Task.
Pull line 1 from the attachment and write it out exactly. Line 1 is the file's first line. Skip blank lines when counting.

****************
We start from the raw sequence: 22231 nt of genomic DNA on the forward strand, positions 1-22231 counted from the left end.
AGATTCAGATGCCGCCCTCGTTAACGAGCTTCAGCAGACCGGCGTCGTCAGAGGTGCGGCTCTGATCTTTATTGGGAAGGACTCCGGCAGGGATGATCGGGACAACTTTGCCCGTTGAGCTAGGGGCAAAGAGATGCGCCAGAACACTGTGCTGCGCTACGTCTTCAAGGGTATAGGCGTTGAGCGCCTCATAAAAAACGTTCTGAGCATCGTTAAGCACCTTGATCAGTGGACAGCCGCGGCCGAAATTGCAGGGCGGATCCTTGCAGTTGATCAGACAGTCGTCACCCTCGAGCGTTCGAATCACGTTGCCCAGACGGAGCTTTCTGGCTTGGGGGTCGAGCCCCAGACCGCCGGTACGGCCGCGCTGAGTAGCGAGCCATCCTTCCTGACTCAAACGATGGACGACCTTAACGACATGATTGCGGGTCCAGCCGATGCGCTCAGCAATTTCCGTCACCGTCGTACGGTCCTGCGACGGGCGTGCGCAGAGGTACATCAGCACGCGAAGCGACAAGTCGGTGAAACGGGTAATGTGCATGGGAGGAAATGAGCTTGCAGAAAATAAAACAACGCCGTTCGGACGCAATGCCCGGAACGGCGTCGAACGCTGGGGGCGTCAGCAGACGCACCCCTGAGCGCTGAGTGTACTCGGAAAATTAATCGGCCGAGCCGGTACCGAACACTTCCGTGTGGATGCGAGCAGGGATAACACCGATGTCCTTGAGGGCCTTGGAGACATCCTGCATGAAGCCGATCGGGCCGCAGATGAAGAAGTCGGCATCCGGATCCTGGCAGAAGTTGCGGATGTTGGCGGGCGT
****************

We start from the raw sequence: 22231 nt of genomic DNA on the forward strand, positions 1-22231 counted from the left end.